At the Lower Danube, these medical disputes were translated into political and economic ones. For Charles Cunningham, British Vice-Consul in the Danubian port of Galați, quarantine was completely ineffective in stopping the spread of cholera. The principalities had managed to contain disease, but this had more to do with urban sanitation than with quarantine policies. Foreign consuls and merchants, most of them miasmatics, vocally contested Russian contagionism and overtly opposed quarantine procedures, which they regarded as deliberate impositions meant to limit grain exports from Danubian outlets.

The port of Brăila in Wallachia, 1840s (painting by Michel Bouquet) Source: Wikimedia

Political police in Danubian quarantines

There was something else that made quarantine stations a very intrusive and politicised institution. With the circulation of liberal ideas, especially in the 1840s, quarantines would also acquire the function of preventing the spread of contagious political ideas. For western travellers like Patrick O’Brien, a British agent who visited the principalities in 1853, the quarantine was ‘a polite incarceration of four or five days, during which the police have every necessary facility for making inquiries into your political opinions and your object in visiting the country’.

The quarantine was even more severe in the Danube Delta, a Russian territory where sanitary stations had replaced, for defensive purposes, actual fortifications. Pretending to care about its own and Europe’s public health, Russia was accused of having erected ‘fortresses’ that exercised control over its political and economic rivals. Under sanitary guise, Russia could stop commercial vessels ‘passing up the Danube to other states’ and detain them at will.

Transnational cooperation on quarantine regulations

Since the 1830s, as free trade in the Levant collided with stricter sanitary regulations, European governments insisted that further cooperation was needed to standardise preventive practices to fight disease. After the 1838 Balta Liman commercial treaty, agreements were sought to regulate quarantine measures. This led to the establishment of an Istanbul Superior Health Council (1839), which would coordinate sanitary measures taken throughout the Levant.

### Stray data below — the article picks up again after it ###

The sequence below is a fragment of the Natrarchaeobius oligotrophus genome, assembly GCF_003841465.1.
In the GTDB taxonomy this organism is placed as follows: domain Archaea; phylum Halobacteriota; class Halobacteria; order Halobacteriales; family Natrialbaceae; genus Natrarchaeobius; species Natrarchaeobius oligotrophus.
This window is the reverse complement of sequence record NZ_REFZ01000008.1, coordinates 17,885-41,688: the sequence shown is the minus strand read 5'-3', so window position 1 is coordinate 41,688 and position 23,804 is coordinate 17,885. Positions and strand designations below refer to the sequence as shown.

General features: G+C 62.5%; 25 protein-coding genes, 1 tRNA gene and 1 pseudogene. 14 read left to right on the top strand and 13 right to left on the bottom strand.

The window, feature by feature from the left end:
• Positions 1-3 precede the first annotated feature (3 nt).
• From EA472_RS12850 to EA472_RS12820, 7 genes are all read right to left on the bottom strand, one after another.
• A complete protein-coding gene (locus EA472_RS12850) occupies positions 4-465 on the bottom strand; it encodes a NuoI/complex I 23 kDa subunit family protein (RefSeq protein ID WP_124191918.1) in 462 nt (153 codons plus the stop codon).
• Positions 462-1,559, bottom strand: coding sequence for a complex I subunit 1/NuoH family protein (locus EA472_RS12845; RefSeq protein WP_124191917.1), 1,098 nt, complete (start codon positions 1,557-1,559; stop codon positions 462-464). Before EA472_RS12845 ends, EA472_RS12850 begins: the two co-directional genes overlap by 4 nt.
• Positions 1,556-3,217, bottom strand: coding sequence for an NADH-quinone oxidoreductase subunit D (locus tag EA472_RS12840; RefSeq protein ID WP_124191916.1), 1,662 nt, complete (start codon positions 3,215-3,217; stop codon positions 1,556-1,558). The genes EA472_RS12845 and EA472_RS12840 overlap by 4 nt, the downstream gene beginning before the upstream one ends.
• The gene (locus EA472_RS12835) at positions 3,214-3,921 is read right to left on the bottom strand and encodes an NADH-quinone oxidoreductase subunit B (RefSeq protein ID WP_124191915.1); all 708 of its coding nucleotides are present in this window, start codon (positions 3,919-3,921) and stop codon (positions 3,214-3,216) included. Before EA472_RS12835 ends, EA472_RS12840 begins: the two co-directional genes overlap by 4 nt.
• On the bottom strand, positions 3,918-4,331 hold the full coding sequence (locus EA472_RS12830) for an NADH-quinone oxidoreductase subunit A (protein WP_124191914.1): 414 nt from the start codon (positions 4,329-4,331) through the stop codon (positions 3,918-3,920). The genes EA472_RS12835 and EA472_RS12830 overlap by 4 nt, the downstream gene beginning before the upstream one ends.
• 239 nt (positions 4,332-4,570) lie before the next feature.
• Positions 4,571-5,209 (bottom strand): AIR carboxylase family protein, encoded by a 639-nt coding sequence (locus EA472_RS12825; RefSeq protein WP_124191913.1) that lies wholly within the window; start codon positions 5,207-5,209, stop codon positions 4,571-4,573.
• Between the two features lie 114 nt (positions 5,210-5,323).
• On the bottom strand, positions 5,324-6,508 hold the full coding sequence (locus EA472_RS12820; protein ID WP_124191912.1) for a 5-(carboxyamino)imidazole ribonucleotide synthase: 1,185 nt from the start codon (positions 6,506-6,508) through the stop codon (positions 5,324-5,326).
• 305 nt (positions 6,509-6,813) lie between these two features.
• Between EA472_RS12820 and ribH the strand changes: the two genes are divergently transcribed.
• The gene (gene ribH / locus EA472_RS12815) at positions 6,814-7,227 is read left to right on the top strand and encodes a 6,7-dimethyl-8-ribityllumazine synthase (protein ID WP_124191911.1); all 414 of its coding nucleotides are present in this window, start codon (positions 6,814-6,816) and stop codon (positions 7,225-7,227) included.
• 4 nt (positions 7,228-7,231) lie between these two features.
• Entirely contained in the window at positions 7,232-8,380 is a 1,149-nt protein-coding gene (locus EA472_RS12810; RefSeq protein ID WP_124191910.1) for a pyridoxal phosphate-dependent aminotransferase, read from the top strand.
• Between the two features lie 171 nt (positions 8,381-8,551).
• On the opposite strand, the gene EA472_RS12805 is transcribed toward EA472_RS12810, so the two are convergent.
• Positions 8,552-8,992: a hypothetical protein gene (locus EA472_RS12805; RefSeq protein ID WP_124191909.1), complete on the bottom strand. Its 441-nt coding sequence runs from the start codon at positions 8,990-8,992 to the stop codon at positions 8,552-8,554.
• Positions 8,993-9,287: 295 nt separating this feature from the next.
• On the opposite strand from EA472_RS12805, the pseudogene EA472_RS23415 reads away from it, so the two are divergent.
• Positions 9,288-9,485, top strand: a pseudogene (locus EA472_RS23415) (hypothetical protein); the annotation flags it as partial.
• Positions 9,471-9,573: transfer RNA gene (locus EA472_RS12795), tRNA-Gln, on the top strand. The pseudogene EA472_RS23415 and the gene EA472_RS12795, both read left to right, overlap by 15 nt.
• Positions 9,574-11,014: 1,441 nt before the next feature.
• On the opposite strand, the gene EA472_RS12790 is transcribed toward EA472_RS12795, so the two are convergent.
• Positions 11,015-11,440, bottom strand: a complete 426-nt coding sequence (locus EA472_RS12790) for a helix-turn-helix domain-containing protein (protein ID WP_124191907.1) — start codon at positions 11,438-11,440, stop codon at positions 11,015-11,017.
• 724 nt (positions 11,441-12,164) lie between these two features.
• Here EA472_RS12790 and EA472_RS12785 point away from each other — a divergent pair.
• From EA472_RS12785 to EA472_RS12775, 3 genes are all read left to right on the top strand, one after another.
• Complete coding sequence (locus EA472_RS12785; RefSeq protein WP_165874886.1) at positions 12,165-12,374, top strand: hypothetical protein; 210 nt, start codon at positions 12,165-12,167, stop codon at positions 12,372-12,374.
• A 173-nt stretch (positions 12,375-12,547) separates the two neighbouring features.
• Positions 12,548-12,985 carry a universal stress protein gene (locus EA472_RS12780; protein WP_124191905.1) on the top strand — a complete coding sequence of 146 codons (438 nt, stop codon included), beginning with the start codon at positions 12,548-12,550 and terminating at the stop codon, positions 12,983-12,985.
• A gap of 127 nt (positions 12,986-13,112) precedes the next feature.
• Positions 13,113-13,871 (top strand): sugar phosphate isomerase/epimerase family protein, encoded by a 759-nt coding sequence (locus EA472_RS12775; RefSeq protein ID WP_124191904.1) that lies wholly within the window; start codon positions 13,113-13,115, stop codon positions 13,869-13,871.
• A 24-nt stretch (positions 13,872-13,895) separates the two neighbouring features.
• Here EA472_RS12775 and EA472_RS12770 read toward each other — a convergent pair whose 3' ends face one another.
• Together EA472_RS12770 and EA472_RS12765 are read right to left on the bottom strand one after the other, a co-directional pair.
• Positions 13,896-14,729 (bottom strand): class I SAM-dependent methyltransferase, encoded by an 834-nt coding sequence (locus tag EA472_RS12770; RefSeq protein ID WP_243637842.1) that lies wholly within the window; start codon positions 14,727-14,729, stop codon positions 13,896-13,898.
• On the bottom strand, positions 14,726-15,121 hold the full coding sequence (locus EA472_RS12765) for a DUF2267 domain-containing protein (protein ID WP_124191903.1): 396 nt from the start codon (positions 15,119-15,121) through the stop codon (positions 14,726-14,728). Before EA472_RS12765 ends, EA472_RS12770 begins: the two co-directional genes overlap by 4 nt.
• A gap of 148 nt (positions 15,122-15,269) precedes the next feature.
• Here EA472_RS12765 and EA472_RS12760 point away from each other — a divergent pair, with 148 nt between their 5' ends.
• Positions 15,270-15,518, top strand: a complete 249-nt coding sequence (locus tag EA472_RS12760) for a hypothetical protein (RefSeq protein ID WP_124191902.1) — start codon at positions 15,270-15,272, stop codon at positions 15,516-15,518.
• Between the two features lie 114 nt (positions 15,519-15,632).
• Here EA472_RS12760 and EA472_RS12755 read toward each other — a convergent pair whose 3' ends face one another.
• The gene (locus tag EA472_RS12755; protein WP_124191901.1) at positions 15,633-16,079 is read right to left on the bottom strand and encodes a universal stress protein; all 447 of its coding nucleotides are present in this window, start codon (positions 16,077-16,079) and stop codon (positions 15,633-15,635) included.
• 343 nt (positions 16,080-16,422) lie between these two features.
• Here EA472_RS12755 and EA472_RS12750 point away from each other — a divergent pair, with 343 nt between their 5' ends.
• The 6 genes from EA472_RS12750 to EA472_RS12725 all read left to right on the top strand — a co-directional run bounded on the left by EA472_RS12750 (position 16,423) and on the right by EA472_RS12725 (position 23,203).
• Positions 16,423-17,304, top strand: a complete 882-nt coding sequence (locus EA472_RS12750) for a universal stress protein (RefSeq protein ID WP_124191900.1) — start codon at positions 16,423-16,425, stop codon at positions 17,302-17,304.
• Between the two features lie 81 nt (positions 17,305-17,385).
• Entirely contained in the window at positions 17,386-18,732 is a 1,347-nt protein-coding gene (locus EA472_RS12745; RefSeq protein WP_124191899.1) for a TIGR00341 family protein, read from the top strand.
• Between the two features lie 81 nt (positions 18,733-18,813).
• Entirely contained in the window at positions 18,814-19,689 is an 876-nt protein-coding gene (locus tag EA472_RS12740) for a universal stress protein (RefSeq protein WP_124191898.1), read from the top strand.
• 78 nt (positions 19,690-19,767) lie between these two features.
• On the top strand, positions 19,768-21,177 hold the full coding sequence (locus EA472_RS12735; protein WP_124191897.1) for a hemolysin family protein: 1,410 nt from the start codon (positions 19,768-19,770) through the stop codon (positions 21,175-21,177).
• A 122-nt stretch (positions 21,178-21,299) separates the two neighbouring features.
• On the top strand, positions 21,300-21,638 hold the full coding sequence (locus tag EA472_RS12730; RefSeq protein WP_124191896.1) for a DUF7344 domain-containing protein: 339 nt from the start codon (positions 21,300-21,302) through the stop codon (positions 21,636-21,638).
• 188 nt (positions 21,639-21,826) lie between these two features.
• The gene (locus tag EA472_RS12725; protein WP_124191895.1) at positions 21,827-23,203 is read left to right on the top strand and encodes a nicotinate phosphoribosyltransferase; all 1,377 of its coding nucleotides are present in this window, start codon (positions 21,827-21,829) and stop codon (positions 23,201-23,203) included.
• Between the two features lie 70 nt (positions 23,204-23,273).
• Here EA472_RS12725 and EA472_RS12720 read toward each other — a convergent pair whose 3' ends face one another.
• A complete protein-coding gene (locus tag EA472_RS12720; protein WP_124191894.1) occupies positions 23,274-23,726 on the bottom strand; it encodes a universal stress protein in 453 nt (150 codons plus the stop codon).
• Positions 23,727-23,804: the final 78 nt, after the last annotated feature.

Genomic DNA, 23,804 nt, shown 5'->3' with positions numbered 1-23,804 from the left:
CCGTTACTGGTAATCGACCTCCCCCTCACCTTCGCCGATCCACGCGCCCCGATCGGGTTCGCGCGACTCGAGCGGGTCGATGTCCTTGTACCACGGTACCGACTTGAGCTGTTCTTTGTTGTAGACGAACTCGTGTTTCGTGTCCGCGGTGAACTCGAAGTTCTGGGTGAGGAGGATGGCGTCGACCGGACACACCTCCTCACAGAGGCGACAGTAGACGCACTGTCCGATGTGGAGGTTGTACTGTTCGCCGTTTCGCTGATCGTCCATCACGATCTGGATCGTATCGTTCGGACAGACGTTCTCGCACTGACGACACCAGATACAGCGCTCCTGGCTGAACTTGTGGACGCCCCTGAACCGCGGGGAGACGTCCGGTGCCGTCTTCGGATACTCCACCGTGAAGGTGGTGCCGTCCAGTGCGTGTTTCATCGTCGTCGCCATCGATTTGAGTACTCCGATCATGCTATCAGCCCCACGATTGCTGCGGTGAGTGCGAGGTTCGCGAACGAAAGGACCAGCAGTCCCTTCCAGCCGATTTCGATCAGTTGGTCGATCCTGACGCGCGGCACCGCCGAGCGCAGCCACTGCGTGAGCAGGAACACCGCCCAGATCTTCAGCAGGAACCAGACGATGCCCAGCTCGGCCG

Proceedings of the International Sanitary Conference (1851) Source: https://goo.gl/ofVRA4

The push towards further standardisation led to the organisation of the first International Sanitary Conference, which opened in Paris in July 1851. For the coming six months, delegates from twelve European states with interests in Mediterranean trade and shipping convened in the French capital to exchange ideas on the medical and economic role of quarantines. Each country sent two delegates (a medical expert and a diplomat), who voted based on their expertise. Innumerable disputes followed and although there were little practical results, participants did manage to draft several documents which encouraged states to share knowledge and practices on fighting pandemics.

A European quarantine

It would eventually take a war to end Russia’s allegedly abusive quarantine practices. As the victors of the Crimean War noted in the 1856 Paris Treaty, the Danubian quarantines were to be reformed and put under international control. Fighting disease would no longer be a pretext for hindering free trade. The common fight of European actors against the spread of disease continued throughout the 19th century, as far-reaching treaties and shared practices were implemented in other places of inter-imperial interest like North Africa and Egypt. Standardised quarantine practices were increasingly securitised and institutionalised, featuring in further international medical conferences. Thus, plagues and diseases formed a more substantial base for international cooperation than evidently political security concerns ever could.